The Croods are a pre-stone age family that consist of dad Grug (Nicolas Cage), mum Ugga (Catherine Keener), teenage daughter Eep (Emma Stone), tweenage son Thunk (Clark Duke), baby girl Sandy and gran, uhm, Gran (Cloris Leachman). The six of them live in a cave, only coming out every few days in search of food, as Grug has them all convinced that anything and everything in the world is out to kill them. But Eep has a lust for life, and one night she leaves the cave only to come across Guy (Ryan Reynolds). Giu is both the next step in human evolution, and also happens to know that a massive earthquake is heading there way. Grug doesn't believe him, but wouldn't you know it, a massive earthquake arrives, destroying their home, so The Croods set off with Guy in search of a new, safer place to settle down.
Plot wise, there's not a lot to work with in The Croods, as the movie is very much aimed at the ankle-biters, with barely any humour aimed at anyone over the age of ten. While it is nice to see an animated movie almost entirely free of pop-culture references, many of the jokes here are almost entirely physical, with every character falling over or getting clonked on the head about a hundred times each.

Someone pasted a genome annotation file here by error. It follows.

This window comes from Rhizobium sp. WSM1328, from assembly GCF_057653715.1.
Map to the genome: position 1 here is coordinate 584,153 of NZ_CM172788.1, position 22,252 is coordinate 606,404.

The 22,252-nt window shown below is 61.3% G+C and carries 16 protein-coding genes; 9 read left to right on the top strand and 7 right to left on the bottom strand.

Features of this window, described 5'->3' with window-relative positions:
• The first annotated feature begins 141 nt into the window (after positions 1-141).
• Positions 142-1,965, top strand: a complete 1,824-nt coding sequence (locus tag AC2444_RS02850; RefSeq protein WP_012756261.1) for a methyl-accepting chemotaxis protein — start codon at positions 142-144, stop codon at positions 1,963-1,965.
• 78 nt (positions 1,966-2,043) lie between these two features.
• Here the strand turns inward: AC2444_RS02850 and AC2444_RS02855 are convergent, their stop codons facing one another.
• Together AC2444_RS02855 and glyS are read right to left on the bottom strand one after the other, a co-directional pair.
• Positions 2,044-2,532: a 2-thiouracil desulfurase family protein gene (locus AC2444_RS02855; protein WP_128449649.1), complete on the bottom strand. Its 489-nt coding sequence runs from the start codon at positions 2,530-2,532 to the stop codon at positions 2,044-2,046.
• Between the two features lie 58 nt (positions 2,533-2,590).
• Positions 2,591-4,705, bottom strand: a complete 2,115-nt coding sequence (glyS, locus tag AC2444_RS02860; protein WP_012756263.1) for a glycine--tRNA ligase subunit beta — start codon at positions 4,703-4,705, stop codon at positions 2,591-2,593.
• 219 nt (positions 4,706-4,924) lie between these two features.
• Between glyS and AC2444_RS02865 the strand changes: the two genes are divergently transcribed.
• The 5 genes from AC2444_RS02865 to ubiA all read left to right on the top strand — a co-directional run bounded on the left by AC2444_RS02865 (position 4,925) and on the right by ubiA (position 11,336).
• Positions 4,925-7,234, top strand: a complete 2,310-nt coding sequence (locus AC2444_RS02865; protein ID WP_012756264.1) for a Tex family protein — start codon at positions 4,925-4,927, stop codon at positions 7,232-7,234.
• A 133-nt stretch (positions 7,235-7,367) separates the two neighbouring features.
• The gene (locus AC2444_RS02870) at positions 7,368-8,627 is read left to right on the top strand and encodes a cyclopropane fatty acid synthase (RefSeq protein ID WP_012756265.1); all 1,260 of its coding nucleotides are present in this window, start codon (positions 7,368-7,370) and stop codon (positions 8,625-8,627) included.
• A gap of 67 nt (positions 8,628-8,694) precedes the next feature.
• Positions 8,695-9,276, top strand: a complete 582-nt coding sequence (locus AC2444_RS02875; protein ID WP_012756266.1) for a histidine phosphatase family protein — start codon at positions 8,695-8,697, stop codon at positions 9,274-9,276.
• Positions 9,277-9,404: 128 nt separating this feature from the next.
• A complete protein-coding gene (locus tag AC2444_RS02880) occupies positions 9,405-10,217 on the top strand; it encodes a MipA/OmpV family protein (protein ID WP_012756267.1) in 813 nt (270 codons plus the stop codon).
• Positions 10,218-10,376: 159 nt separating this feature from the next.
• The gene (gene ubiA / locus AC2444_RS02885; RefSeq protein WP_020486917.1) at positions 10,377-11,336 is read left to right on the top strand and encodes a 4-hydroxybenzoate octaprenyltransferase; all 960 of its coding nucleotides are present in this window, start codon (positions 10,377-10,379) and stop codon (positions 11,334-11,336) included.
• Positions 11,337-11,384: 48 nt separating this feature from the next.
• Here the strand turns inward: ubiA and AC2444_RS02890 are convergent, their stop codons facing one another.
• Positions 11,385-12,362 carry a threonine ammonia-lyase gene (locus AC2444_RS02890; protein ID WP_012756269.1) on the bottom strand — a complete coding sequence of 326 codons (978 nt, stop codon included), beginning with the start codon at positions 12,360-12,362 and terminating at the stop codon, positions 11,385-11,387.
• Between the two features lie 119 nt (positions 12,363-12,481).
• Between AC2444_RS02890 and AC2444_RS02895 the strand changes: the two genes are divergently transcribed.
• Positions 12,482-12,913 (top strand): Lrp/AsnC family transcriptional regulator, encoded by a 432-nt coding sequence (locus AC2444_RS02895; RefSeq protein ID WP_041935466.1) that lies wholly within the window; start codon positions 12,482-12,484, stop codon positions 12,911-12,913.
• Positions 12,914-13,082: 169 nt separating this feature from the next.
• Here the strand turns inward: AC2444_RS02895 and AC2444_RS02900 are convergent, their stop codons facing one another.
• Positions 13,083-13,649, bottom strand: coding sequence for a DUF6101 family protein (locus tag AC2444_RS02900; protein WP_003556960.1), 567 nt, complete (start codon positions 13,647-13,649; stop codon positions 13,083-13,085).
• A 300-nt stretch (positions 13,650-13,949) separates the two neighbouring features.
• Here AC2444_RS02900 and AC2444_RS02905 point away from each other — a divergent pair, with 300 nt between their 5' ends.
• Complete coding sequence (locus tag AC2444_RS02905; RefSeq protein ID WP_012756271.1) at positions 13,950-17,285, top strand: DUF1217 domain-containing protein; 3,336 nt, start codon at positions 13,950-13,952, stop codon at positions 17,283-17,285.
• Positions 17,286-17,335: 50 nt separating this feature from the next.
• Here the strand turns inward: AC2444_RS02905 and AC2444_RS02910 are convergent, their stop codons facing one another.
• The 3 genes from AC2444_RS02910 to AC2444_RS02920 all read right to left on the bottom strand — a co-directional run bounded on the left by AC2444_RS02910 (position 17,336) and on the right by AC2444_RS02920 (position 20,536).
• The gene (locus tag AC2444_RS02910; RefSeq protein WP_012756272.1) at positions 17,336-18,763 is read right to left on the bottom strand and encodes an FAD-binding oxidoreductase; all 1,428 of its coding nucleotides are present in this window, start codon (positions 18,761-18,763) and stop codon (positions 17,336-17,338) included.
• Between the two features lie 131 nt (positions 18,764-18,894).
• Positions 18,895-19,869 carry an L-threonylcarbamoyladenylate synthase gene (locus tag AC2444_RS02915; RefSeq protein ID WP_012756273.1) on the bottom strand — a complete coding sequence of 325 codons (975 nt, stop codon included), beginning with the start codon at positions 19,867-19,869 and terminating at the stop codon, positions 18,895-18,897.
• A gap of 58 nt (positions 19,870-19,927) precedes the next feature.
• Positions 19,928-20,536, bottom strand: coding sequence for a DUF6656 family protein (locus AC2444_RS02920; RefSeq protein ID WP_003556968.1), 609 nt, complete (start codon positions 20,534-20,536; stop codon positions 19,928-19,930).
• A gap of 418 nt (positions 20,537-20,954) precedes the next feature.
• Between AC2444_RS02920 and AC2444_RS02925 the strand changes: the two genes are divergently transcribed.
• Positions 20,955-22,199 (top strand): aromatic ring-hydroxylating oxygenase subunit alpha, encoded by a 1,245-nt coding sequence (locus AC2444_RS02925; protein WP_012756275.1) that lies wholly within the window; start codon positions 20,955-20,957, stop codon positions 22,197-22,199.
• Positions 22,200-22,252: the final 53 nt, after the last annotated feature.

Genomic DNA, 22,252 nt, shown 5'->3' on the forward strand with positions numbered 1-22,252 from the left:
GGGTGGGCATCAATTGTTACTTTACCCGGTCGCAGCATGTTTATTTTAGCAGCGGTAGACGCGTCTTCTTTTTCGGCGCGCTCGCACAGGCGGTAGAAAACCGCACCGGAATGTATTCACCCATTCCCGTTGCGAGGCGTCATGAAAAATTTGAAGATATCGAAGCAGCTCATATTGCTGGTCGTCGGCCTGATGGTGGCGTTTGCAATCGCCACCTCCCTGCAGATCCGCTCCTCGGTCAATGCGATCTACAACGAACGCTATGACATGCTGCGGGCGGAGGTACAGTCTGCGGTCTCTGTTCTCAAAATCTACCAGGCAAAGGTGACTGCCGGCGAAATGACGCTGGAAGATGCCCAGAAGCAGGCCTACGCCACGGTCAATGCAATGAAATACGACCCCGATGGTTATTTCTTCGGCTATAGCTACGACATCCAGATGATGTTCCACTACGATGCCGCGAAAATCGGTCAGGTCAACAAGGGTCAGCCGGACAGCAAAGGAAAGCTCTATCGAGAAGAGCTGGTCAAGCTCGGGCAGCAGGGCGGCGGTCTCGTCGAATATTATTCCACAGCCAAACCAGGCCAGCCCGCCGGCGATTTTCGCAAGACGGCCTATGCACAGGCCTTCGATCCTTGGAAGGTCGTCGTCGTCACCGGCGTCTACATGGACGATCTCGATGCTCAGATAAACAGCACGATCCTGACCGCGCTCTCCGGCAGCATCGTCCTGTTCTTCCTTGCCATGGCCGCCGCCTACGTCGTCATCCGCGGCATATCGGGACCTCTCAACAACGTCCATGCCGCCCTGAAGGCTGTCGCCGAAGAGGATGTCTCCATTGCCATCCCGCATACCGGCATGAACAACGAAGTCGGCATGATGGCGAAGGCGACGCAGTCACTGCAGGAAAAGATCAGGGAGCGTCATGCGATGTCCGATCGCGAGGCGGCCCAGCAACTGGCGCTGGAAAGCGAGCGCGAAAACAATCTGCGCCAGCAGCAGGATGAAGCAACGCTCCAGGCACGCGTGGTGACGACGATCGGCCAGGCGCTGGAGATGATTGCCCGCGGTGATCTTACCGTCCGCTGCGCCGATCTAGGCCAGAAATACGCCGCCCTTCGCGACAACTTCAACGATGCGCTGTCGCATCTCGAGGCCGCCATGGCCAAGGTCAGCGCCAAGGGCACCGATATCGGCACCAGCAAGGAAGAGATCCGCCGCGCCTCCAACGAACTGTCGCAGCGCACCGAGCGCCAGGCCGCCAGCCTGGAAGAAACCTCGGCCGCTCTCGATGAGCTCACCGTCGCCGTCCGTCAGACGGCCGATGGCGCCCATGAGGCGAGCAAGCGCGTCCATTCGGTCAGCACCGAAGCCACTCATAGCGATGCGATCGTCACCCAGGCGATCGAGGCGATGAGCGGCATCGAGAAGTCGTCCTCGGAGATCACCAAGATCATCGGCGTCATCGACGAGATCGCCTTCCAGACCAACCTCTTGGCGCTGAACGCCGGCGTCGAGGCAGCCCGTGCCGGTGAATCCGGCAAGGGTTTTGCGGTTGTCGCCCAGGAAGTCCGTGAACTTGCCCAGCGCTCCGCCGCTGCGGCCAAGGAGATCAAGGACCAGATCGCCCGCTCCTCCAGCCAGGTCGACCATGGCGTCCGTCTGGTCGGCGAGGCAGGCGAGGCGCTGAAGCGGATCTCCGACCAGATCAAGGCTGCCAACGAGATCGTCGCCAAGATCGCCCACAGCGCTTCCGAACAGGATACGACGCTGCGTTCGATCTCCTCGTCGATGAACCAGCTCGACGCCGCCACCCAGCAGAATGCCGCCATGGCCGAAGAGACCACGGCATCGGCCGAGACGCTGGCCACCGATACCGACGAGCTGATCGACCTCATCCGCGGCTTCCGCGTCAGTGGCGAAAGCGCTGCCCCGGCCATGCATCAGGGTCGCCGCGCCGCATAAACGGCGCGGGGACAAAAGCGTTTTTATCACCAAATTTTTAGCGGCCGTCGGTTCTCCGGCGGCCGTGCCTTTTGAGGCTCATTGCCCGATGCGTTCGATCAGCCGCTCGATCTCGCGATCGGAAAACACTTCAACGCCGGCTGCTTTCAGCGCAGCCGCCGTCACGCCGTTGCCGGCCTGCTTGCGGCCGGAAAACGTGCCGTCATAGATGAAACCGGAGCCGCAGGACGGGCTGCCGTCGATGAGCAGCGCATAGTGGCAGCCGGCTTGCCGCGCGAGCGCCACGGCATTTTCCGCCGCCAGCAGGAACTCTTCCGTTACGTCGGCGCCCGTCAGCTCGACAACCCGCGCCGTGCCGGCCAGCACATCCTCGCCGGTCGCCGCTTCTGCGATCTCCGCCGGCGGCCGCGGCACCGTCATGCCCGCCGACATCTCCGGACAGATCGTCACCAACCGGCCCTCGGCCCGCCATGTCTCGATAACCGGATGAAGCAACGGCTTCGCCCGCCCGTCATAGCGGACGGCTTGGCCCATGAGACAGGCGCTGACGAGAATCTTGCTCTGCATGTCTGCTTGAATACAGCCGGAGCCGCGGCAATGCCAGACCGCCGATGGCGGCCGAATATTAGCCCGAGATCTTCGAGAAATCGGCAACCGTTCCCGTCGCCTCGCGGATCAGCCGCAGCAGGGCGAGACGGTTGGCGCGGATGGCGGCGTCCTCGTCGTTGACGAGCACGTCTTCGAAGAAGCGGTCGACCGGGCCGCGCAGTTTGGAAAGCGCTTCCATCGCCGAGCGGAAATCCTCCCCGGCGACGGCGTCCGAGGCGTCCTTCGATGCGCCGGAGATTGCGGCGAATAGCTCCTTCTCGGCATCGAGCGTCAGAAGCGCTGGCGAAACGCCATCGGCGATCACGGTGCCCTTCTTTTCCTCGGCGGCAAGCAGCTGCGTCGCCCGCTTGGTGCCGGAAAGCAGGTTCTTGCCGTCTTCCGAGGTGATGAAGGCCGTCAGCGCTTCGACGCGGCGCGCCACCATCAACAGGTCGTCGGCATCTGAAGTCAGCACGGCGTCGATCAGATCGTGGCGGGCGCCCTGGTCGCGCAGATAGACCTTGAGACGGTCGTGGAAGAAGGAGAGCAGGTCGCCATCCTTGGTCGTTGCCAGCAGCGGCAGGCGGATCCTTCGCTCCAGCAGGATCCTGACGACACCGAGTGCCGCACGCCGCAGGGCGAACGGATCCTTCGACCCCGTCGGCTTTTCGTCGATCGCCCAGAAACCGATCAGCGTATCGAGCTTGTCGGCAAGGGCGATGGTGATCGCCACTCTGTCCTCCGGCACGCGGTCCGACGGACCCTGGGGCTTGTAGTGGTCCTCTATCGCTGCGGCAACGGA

Visually, the movie is gorgeous, with beautiful, tiny moments and huge, lush vistas both given equal measure. The characters are designed fantastically, with a proper barely-homosapien feel given to all but Guy. The voice work is fantastic, with Stone and Reynolds pushed front and centre for a nice romantic subplot, while Cage is let off the leash, giving one of his most Cage-y performances to date. The way he pronounces "He's loose!" will have just about everyone rolling in the aisles.
While not as good as director Chris Sanders' previous film How To Train Your Dragon, The Croods is still plenty enjoyable in a "turn your brain off and enjoy the pretty" kind of way, especially with the kids getting dazzled with the frantic on-screen action and the cute animals as supporting characters.